Since the government introduced the tax-free Individual Savings Account (ISA) in 1999, there have been a number of tweaks to how ISAs operate, and the individual investment limit per year has been increased a number of times from the original £7,000 maximum subscription. In the March 2014 Budget, Chancellor George Osborne announced not only a revised maximum investment limit for the current tax year (2014-15), but also introduced other changes to ISA rules – branding products under the new scheme as “New ISAs” or NISAs.
As in previous years, the total annual subscription limit was revised upward from 6 April 2014, from £11,520 to £11,880. However, further changes would apply from 1 July 2014, with the subscription limit rising again to £15,000, and more sweeping changes also coming into effect. In previous tax years, the annual subscription limit covered the total of both Cash ISA and Stocks & Shares ISA investments but, crucially, your Cash ISA element could only be funded up to a maximum of one half of the year’s total subscription limit. In the 2013–14 tax year, for example, you could invest up to £11,520 in total, but could put only half of that (£5,760) into a Cash ISA – anything over and above that amount had to be invested in a Stocks & Shares ISA option.
From 1 July 2014, you can invest up to 100% of your subscription limit into a Cash ISA if you choose to do so. Alternatively, you can invest the full £15,000 in a Stocks & Shares ISA, or divide your investment between Cash and Stocks & Shares options however you wish. Additionally, under the New ISA regime it is possible to transfer investments from a Cash ISA to a Stocks & Shares ISA, and vice versa. In short, this means much greater flexibility in how you can take advantage of your tax-free ISA savings limit each year. Bear in mind that if you do choose to transfer funds between ISAs (including from one Cash ISA to another with a different provider) it’s important to follow the correct transfer procedures via the provider that you’re transferring to – they will deal with the actual transfer of funds from your existing provider and inform HM Revenue & Customs.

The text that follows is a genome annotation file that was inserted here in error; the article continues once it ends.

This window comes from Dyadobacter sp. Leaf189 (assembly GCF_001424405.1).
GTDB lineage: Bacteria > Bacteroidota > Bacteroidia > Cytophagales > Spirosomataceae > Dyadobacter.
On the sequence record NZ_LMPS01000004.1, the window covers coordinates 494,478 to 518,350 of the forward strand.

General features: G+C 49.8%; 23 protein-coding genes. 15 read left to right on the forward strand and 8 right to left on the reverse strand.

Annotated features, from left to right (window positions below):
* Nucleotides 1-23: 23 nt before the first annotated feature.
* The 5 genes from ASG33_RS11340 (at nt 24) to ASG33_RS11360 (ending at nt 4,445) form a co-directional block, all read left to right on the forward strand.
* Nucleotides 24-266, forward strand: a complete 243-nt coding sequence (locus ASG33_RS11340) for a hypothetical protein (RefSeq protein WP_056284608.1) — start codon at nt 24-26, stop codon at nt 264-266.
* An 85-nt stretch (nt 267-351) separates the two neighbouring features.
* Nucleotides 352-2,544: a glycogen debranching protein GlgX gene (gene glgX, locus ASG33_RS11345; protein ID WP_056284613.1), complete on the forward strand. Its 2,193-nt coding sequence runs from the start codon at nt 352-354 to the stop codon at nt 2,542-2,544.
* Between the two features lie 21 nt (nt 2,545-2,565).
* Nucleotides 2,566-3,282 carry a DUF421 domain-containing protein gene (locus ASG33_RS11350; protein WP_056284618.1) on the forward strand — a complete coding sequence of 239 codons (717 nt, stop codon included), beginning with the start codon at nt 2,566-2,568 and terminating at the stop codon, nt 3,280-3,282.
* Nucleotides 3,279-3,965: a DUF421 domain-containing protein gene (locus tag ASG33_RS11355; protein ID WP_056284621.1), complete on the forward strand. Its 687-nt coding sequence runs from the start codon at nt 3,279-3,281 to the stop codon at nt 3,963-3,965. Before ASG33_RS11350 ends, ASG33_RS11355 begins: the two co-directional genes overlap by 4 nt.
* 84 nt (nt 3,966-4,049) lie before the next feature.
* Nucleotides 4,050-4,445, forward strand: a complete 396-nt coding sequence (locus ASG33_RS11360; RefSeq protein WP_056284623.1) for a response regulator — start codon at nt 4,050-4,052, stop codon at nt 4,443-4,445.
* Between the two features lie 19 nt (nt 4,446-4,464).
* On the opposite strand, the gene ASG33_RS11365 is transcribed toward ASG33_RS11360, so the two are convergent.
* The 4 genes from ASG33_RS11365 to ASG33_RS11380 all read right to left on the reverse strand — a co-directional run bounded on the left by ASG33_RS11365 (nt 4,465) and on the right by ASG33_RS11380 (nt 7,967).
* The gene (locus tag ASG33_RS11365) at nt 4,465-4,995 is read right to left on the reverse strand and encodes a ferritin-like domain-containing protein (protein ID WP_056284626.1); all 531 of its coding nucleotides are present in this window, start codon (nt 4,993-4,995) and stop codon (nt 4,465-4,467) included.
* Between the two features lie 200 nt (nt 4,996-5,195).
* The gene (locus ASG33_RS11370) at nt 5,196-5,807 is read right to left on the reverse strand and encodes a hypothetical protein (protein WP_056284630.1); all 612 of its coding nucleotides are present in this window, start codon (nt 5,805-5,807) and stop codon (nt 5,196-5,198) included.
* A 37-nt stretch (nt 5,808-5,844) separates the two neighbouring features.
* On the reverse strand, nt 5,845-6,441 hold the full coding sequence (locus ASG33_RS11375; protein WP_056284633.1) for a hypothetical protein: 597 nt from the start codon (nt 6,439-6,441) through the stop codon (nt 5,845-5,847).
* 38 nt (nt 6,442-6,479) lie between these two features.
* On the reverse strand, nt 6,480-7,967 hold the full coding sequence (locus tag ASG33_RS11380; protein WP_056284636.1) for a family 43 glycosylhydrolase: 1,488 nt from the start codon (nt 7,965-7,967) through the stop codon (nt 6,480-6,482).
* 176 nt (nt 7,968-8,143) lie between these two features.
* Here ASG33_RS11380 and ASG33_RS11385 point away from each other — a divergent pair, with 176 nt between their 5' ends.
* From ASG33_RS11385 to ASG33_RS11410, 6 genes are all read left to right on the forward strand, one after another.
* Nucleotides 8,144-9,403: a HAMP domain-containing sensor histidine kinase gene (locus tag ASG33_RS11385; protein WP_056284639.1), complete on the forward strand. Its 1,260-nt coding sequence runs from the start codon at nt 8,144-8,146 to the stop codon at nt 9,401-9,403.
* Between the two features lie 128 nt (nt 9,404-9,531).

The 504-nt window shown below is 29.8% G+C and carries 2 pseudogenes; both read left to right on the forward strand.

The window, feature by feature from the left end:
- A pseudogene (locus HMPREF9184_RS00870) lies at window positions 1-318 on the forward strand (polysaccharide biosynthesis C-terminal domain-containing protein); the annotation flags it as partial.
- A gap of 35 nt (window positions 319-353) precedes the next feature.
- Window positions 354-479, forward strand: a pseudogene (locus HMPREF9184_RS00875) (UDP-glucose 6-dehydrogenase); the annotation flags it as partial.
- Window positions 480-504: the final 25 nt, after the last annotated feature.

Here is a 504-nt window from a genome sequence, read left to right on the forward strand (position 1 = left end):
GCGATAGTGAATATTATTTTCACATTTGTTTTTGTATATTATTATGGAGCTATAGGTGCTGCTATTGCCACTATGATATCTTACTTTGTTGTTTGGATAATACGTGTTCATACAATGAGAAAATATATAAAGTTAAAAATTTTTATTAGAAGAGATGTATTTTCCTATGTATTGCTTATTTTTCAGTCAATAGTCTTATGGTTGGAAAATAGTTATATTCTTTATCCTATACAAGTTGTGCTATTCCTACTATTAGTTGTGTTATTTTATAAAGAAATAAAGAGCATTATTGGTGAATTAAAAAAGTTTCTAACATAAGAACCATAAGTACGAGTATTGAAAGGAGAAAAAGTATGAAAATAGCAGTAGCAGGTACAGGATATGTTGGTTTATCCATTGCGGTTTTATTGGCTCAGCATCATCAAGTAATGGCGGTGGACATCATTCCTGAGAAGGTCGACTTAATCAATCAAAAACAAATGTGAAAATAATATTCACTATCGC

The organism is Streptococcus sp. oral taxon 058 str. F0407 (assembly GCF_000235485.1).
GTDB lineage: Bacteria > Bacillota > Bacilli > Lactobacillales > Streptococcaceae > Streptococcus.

Junior ISAs saw the subscription limit rise from £3,720 to £3,840 from 6 April, increasing again from 1 July to £4,000. If you don’t already have an ISA for your child, it’s worth checking the eligibility criteria (essentially, Junior Cash and Stocks & Shares ISAs are available to children under 18 who weren’t entitled to a Child Trust Fund account between 2002 and 2010). It’s also worth considering that, due to a loophole in ISA rules, it’s possible for children aged 16–17 to hold both Junior and adult ISAs within the current tax year, allowing tax-free savings of up to £19,000.
If you have already invested the pre-July cash limit of £5,940 into a fixed-rate Cash ISA, most providers are allowing customers to top up their investments to the new £15,000 limit after 1 July – but you should be aware that deadlines will apply, and the cut-off dates vary significantly from one provider to another. While most ISA providers are allowing top-ups through to the end of July, a handful will allow them right through until 5 April 2015 – however others, including NatWest and Royal Bank of Scotland, are only allowing top-ups until mid-July.
Overall, the new ISA (NISA) rules and limits are great news for savers – offering both greater flexibility and the opportunity to save even more tax-free. All London Private Wealth clients with a True Potential Wealth Platform can top up existing ISAs and Pensions quickly and easily with ImpulseSave, making it simpler to add money to existing advised investments in order to reach your financial goals.